Review: Fallen: A2P Protocol for ps4.

Review:  Fallen: A2P Protocol for ps4.

Happy New Year’s, AIR readers!  I didn’t want to send 2017 off without one more review, and technically it’s still December 31st here on the East Coast of the USA so I’m just squeaking by.  Today I want to talk to you about Fallen: A2P Protocol for the ps4, released just two weeks ago (although a Steam/PC version predates it).  With Fallen, indie developer Red Katana seeks to recreate the successes of turn-based strategy RPG titles, complete with limited movement, squad-based encounters and a fog of war that encourages map exploration and cautious progress with enemies waiting around every turn.  So does it work?  Mmmmmm, kind of.  It’s a mixed bag of good and bad, but hear me out.
This may sound like a random title of comparison, but Fallen reminded me of a less-polished version of X-Com: Enemy Unknown on PS Vita.  You know the drill, right?  You have a designated number of action points (AP) per turn per character, and each action (moving, firing, looting, reloading) requires varying numbers of AP.  You and your posse of fearless gunslingers explore smallish levels (of which you can only see parts) in search of mutants and butt-faces to shoot, stab, beat, poison, maim, explode and burn to death.  Killing means leveling up, leveling up means new skills, new skills balance increased difficulty.
So let me front-load this review with my grievances so we can get them out of the way and end on a high note.  We owe that much to Red Katana; they clearly worked hard on this title and that counts for something in my book.
First off, there is zero tutorial here.  If I hadn’t looked at the controls in the Options menu before starting the game (a bad habit which has been with me since the mid-1990s), I don’t know that I could’ve completed a single turn of the first level of Fallen.  Even then, I found myself struggling with some of the finer points of the controls until my second or third mission.  Call it “less is more” or “trial by fire,” but it threw me.  Second, there’s the language.  If you know me personally, you know I curse like a goddamn sailor, but Fallen could make Samuel L. Jackson blush.  A lot of lines (“Hold on just a fucking second.” “Who the fuck are you?”) didn’t need it, and diminished from the impact of the more called-for profanity.  Finally, perhaps most frustratingly, Red Katana obviously worked to build a pretty decent array of equipment, gear, items, skills, challenges, characters, datalogs, enemies and so on into Fallen…and yet aside from differing base stats (of which there are just four categories), there were enough playable characters with near-identical skill trees that their only variety comes from spending their limited skill points in (slightly) different ways and arbitrarily swapping guns between them.  It robs players of the subtle party balancing of Final FantasyWasteland and even X-Com and makes the characters feel far more malleable.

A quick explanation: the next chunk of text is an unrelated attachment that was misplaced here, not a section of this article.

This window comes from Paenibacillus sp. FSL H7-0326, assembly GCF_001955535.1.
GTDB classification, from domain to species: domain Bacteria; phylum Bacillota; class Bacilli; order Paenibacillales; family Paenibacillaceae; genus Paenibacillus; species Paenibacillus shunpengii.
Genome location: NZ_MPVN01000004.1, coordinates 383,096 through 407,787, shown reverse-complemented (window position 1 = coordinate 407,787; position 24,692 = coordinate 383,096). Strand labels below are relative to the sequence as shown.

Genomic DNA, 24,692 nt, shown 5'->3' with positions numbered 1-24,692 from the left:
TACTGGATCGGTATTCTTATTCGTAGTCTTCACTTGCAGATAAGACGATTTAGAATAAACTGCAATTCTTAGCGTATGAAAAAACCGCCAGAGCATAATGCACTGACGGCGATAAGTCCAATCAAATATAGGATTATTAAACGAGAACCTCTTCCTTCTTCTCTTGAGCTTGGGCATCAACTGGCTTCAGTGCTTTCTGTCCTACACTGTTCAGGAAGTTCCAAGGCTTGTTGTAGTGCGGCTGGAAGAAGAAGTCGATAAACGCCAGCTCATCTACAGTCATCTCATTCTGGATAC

fallen a2p 01

Picture taken from PC build.

On the other hand, if you can brush aside those problems in character development and dialogue, you’ll find a fun and challenging tactical strategy game underneath.  You command a revolving party of badasses in a caravan across a junkyard wasteland akin to Mad Max or Cross-Out, equipped immediately with melee weapons, firearms and grenades to take out freaks and monsters as you work to settle a score against your main character’s brother, who literally sold him into slavery.  You jump right into inflicting crazy status effect damage on baddies – I poisoned one jerk and got another bleeding in my first fight – and taking each enemy down is damn satisfying.  As you get your sea legs you’ll soon be trading scraps in for better weapons and armor at outposts, which is handy if you aren’t confident with your ability to scavenge while out in the field.  Upgrading your caravan for larger maximum storage, faster ground speed and better fracking capabilities was a pleasant surprise as well.  The sameness in character development is counteracted by a variety in missions that’s clear from the beginning – escape here, kill everyone there, save this guy, search for clues in this place etc. – which is one of many factors that will end up holding your interest as you go.  Finally, and this may sound like a cop out, Fallen has some element of charm to it that’s hard to describe.  This is a developer stretching its wings, or landing in a bigger pond than it expected, and it shows, but in a good way.  Red Katana just needs some refinement and fleshing out for their future works.
Bottom line, it’s absolutely more good than bad.  In my time with the game, I was never bored or eager to be done with it.  Maybe its cardinal sin is throwing all its issues at you at once, but once you get past them, it’s a solid tactical/strategy RPG and worth the ticket price.  I’m calling Fallen: A2P Protocol 6 out of 10.
AIR Entertainment was provided a review copy of this game by Red Katana.

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